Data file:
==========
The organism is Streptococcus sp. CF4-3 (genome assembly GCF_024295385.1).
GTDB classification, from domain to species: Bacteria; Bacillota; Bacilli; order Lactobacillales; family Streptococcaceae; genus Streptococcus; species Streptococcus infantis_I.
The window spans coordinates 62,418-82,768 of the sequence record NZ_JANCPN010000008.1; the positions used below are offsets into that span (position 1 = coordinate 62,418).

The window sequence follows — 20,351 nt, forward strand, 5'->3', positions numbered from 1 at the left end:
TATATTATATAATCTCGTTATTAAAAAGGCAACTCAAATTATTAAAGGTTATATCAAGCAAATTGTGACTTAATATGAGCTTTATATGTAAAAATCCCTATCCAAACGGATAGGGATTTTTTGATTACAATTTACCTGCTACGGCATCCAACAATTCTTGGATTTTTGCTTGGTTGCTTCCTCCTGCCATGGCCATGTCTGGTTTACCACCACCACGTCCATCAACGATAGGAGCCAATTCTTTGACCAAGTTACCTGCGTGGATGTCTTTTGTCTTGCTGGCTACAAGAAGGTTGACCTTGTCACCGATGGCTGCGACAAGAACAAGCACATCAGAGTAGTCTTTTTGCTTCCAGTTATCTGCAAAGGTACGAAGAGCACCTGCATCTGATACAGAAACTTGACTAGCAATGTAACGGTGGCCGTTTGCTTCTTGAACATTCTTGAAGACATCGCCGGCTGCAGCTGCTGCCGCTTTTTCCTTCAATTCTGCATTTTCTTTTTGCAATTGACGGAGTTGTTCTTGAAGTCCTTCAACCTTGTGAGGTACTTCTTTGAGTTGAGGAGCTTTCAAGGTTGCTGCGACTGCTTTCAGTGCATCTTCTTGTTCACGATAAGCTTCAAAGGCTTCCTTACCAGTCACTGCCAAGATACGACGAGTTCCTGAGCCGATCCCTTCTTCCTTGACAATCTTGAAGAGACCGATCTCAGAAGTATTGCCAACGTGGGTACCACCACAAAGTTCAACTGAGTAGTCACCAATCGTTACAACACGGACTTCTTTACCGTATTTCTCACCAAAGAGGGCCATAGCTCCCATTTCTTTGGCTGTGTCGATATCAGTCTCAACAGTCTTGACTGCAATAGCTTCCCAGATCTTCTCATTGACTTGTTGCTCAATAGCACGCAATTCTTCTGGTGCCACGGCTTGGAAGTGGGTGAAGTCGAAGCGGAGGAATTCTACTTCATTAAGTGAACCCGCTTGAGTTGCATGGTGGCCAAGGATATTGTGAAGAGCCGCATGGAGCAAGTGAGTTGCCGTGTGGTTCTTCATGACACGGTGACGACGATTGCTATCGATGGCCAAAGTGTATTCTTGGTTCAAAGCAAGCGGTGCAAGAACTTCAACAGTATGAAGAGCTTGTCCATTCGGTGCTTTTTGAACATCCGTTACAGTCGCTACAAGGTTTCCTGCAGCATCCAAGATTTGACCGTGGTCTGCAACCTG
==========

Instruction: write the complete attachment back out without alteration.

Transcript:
The organism is Streptococcus sp. CF4-3 (genome assembly GCF_024295385.1).
GTDB classification, from domain to species: Bacteria; Bacillota; Bacilli; order Lactobacillales; family Streptococcaceae; genus Streptococcus; species Streptococcus infantis_I.
The window spans coordinates 62,418-82,768 of the sequence record NZ_JANCPN010000008.1; the positions used below are offsets into that span (position 1 = coordinate 62,418).

The window sequence follows — 20,351 nt, forward strand, 5'->3', positions numbered from 1 at the left end:
TATATTATATAATCTCGTTATTAAAAAGGCAACTCAAATTATTAAAGGTTATATCAAGCAAATTGTGACTTAATATGAGCTTTATATGTAAAAATCCCTATCCAAACGGATAGGGATTTTTTGATTACAATTTACCTGCTACGGCATCCAACAATTCTTGGATTTTTGCTTGGTTGCTTCCTCCTGCCATGGCCATGTCTGGTTTACCACCACCACGTCCATCAACGATAGGAGCCAATTCTTTGACCAAGTTACCTGCGTGGATGTCTTTTGTCTTGCTGGCTACAAGAAGGTTGACCTTGTCACCGATGGCTGCGACAAGAACAAGCACATCAGAGTAGTCTTTTTGCTTCCAGTTATCTGCAAAGGTACGAAGAGCACCTGCATCTGATACAGAAACTTGACTAGCAATGTAACGGTGGCCGTTTGCTTCTTGAACATTCTTGAAGACATCGCCGGCTGCAGCTGCTGCCGCTTTTTCCTTCAATTCTGCATTTTCTTTTTGCAATTGACGGAGTTGTTCTTGAAGTCCTTCAACCTTGTGAGGTACTTCTTTGAGTTGAGGAGCTTTCAAGGTTGCTGCGACTGCTTTCAGTGCATCTTCTTGTTCACGATAAGCTTCAAAGGCTTCCTTACCAGTCACTGCCAAGATACGACGAGTTCCTGAGCCGATCCCTTCTTCCTTGACAATCTTGAAGAGACCGATCTCAGAAGTATTGCCAACGTGGGTACCACCACAAAGTTCAACTGAGTAGTCACCAATCGTTACAACACGGACTTCTTTACCGTATTTCTCACCAAAGAGGGCCATAGCTCCCATTTCTTTGGCTGTGTCGATATCAGTCTCAACAGTCTTGACTGCAATAGCTTCCCAGATCTTCTCATTGACTTGTTGCTCAATAGCACGCAATTCTTCTGGTGCCACGGCTTGGAAGTGGGTGAAGTCGAAGCGGAGGAATTCTACTTCATTAAGTGAACCCGCTTGAGTTGCATGGTGGCCAAGGATATTGTGAAGAGCCGCATGGAGCAAGTGAGTTGCCGTGTGGTTCTTCATGACACGGTGACGACGATTGCTATCGATGGCCAAAGTGTATTCTTGGTTCAAAGCAAGCGGTGCAAGAACTTCAACAGTATGAAGAGCTTGTCCATTCGGTGCTTTTTGAACATCCGTTACAGTCGCTACAAGGTTTCCTGCAGCATCCAAGATTTGACCGTGGTCTGCAACCTG